Title: Why Wax When You Can Seal? Word Count: 572 Summary: Waxes and sealants both provide valuable protection and enhance the shine of your vehicle’s paint. Waxes have long been the dominant form of protection but they are being replaced by new synthetic sealants. Sealants and waxes are both great products and knowing the differences between them can help you select what product or combination of products works best for you. Waxes are primarily made from properties found in nature like carnauba wax. Waxes have fine water molecule...
Article Body: Waxes and sealants both provide valuable protection and enhance the shine of your vehicle’s paint. Waxes have long been the dominant form of protection but they are being replaced by new synthetic sealants. Sealants and waxes are both great products and knowing the differences between them can help you select what product or combination of products works best for you. Waxes are primarily made from properties found in nature like carnauba wax. Waxes have fine water molecules in them, which make them more sensitive to heat than sealants. Once the clear coat temperature reaches 125 – 200 degrees the moisture inside the wax starts evaporate and the wax will melt, leaving the paint without protection. If a wax is melting it becomes soft and contaminates in the air can settle in the wax. As the wax cools the contaminates can become trapped in the wax. Natural waxes will generally protect your vehicle from 2 – 14 weeks. If you apply a wax to a dark colored vehicle and let it sit in direct sunlight continuously it will melt quickly, but if you have a lighter colored vehicle and store it in a garage you can get up to 3 months of protection. Sealants are made in labs from artificial properties like polymers, resins, acrylics, etc. Creating a sealant basically takes ordinary polymers and removes properties that do not add more shine or protection to the formula by reducing the presence of water and other unnecessary elements. Sealants will only begin to melt at several hundred degrees and will last 3 – 12 months. Sealants are generally much more resistant to nature’s harsh elements and abrasions. Applying a sealant to your vehicle would be ideal to give it maximum protection for the winter months.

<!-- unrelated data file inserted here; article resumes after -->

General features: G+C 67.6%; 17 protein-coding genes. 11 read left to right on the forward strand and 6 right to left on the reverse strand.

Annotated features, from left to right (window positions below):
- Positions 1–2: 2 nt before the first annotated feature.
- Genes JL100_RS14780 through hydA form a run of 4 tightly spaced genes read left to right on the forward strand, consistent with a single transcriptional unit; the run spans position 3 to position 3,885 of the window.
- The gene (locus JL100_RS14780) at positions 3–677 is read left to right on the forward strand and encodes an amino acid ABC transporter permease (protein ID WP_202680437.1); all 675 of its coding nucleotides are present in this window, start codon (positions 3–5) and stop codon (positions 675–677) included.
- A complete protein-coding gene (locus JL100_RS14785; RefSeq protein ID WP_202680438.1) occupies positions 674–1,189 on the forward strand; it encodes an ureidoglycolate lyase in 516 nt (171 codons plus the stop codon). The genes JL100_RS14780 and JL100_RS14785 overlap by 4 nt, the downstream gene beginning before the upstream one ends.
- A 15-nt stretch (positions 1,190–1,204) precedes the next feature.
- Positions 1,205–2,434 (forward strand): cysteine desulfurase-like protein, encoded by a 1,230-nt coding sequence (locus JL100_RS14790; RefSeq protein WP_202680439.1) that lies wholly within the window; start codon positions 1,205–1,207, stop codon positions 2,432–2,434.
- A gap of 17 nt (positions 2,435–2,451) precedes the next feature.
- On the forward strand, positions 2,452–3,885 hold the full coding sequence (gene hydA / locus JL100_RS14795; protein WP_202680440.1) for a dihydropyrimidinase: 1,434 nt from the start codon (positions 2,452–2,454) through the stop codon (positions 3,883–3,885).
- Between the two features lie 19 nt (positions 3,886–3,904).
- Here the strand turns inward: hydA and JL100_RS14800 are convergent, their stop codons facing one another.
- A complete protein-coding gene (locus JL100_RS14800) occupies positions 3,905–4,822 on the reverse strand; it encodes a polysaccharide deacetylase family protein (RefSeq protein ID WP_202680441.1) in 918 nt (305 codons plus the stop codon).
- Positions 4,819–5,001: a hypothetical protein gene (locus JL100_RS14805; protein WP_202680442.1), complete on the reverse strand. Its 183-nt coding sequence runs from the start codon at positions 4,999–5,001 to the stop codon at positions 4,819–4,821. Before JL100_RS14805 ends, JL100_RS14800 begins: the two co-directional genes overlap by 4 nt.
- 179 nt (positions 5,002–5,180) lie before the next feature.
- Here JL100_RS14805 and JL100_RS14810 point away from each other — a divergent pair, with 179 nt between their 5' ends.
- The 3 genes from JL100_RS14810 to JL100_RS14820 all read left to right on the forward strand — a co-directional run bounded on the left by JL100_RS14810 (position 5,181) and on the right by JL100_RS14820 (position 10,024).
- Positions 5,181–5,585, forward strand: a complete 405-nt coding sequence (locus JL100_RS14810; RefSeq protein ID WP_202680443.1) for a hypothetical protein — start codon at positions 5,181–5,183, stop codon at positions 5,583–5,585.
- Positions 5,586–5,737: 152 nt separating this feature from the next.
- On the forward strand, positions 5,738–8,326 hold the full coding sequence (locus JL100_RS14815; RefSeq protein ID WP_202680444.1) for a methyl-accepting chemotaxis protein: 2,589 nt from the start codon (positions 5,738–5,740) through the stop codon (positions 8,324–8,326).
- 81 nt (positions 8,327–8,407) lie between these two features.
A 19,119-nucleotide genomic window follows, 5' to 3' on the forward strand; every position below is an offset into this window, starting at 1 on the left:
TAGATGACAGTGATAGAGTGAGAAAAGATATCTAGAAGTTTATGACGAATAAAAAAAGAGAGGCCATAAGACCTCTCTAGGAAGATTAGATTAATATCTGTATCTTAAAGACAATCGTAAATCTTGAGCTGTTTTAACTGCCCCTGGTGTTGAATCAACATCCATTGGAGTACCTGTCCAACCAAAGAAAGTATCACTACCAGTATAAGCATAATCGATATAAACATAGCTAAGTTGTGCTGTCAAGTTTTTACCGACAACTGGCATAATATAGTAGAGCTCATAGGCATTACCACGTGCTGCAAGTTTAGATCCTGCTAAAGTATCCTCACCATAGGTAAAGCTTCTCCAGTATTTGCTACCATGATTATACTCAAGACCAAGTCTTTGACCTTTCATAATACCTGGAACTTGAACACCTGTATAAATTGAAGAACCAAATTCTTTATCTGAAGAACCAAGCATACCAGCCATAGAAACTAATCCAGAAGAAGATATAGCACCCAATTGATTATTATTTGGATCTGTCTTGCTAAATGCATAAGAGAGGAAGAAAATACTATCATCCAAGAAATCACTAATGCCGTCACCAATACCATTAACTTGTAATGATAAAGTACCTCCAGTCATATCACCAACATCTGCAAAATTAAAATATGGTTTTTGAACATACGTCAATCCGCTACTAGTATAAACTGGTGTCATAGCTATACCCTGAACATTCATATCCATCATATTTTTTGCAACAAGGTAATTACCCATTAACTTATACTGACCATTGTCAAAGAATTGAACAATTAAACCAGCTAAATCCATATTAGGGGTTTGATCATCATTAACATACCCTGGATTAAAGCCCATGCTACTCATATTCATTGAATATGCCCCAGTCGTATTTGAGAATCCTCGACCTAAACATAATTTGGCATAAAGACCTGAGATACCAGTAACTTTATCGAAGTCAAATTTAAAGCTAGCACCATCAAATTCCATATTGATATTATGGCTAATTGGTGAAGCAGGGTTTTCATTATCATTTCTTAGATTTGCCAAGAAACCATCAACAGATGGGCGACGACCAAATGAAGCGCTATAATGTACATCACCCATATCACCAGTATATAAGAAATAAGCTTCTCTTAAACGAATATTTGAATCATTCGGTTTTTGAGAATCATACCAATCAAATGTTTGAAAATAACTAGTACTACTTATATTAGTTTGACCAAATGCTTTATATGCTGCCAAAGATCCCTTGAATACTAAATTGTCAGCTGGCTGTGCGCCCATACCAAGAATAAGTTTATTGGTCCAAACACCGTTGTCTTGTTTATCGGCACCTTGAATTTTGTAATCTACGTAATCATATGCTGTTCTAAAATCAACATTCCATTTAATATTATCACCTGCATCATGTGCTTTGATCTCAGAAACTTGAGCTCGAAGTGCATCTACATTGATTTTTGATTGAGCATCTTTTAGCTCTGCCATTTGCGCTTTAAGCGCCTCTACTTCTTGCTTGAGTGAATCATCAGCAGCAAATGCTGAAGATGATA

Sealants add a great shine and make the surface feel very slick. Sometimes right after applying a sealant the surface is so slick that moisture doesn’t really bead up it sheets off. Sealants tend to be very reflective. So why would anyone use a wax then if sealants provides such superior protection and a great shine? Waxes typically provide a deeper and glossier appearance that makes the paint look endlessly deep. This look is sometimes referred to as “wet” or “hard candy” and looks stunning when done right. Typically a pure carnauba wax is used to give off this effect and produce the deepest shine possible. When automobile manufacturers display new models they will often apply multiple coats of a carnauba wax so their vehicle is sure to be eye catching. So now we must evaluate what form of protection works best for vehicle owners. If you have a daily driver we recommend applying a sealant to ensure that you have a strong layer of protection for months to come. If you detail your vehicle regularly (at least once a month) or you have a vehicle that’s not regularly driven you may want to just use a carnauba wax. With regular applications and/or light driving, the carnauba wax will give you the protection you need and the shine you want. To have the best of both worlds top off a coat of sealant with a layer of carnauba wax. This will give you the enduring protection of the sealant along with the rich and glossy appearance of a wax for a show car shine. We hope this information helps you better understand waxes and sealants and the differences between them. Thank you for reading.
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